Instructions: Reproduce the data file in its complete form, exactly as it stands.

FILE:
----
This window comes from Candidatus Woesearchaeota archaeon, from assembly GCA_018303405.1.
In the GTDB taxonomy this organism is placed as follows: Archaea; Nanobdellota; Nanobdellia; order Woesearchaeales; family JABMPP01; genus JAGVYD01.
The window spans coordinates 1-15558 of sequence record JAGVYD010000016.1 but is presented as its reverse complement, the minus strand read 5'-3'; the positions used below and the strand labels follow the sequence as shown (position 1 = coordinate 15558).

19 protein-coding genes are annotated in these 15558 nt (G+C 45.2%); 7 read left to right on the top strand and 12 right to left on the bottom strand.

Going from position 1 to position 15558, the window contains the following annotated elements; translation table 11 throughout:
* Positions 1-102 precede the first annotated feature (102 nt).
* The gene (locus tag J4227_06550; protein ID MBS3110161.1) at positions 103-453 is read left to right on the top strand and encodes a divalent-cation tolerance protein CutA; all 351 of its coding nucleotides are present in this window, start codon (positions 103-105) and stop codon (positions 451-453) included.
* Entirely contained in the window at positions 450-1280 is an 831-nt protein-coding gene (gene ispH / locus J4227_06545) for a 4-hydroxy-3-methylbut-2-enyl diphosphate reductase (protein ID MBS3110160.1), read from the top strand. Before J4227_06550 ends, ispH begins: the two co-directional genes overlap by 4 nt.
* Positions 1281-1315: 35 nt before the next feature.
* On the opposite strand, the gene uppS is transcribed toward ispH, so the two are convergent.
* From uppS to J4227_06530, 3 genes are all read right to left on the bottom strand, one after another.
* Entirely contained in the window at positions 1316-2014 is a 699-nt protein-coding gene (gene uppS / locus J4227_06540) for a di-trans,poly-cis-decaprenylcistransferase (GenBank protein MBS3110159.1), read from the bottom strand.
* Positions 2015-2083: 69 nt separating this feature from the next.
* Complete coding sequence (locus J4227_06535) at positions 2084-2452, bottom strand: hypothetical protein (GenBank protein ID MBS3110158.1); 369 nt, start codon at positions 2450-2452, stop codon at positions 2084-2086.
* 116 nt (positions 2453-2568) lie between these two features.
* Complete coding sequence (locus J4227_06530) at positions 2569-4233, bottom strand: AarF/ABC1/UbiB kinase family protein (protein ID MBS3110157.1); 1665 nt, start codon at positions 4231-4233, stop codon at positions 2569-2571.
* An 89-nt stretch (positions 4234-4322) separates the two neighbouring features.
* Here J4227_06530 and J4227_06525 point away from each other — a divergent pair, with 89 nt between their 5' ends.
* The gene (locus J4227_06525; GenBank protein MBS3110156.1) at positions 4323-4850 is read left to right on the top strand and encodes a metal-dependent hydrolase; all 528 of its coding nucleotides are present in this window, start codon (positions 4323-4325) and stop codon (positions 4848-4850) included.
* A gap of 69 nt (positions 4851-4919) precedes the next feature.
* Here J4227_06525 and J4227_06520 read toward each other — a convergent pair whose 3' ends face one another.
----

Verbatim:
This window comes from Candidatus Woesearchaeota archaeon, from assembly GCA_018303405.1.
In the GTDB taxonomy this organism is placed as follows: Archaea; Nanobdellota; Nanobdellia; order Woesearchaeales; family JABMPP01; genus JAGVYD01.
The window spans coordinates 1-15558 of sequence record JAGVYD010000016.1 but is presented as its reverse complement, the minus strand read 5'-3'; the positions used below and the strand labels follow the sequence as shown (position 1 = coordinate 15558).

19 protein-coding genes are annotated in these 15558 nt (G+C 45.2%); 7 read left to right on the top strand and 12 right to left on the bottom strand.

Going from position 1 to position 15558, the window contains the following annotated elements; translation table 11 throughout:
* Positions 1-102 precede the first annotated feature (102 nt).
* The gene (locus tag J4227_06550; protein ID MBS3110161.1) at positions 103-453 is read left to right on the top strand and encodes a divalent-cation tolerance protein CutA; all 351 of its coding nucleotides are present in this window, start codon (positions 103-105) and stop codon (positions 451-453) included.
* Entirely contained in the window at positions 450-1280 is an 831-nt protein-coding gene (gene ispH / locus J4227_06545) for a 4-hydroxy-3-methylbut-2-enyl diphosphate reductase (protein ID MBS3110160.1), read from the top strand. Before J4227_06550 ends, ispH begins: the two co-directional genes overlap by 4 nt.
* Positions 1281-1315: 35 nt before the next feature.
* On the opposite strand, the gene uppS is transcribed toward ispH, so the two are convergent.
* From uppS to J4227_06530, 3 genes are all read right to left on the bottom strand, one after another.
* Entirely contained in the window at positions 1316-2014 is a 699-nt protein-coding gene (gene uppS / locus J4227_06540) for a di-trans,poly-cis-decaprenylcistransferase (GenBank protein MBS3110159.1), read from the bottom strand.
* Positions 2015-2083: 69 nt separating this feature from the next.
* Complete coding sequence (locus J4227_06535) at positions 2084-2452, bottom strand: hypothetical protein (GenBank protein ID MBS3110158.1); 369 nt, start codon at positions 2450-2452, stop codon at positions 2084-2086.
* 116 nt (positions 2453-2568) lie between these two features.
* Complete coding sequence (locus J4227_06530) at positions 2569-4233, bottom strand: AarF/ABC1/UbiB kinase family protein (protein ID MBS3110157.1); 1665 nt, start codon at positions 4231-4233, stop codon at positions 2569-2571.
* An 89-nt stretch (positions 4234-4322) separates the two neighbouring features.
* Here J4227_06530 and J4227_06525 point away from each other — a divergent pair, with 89 nt between their 5' ends.
* The gene (locus J4227_06525; GenBank protein MBS3110156.1) at positions 4323-4850 is read left to right on the top strand and encodes a metal-dependent hydrolase; all 528 of its coding nucleotides are present in this window, start codon (positions 4323-4325) and stop codon (positions 4848-4850) included.
* A gap of 69 nt (positions 4851-4919) precedes the next feature.
* Here J4227_06525 and J4227_06520 read toward each other — a convergent pair whose 3' ends face one another.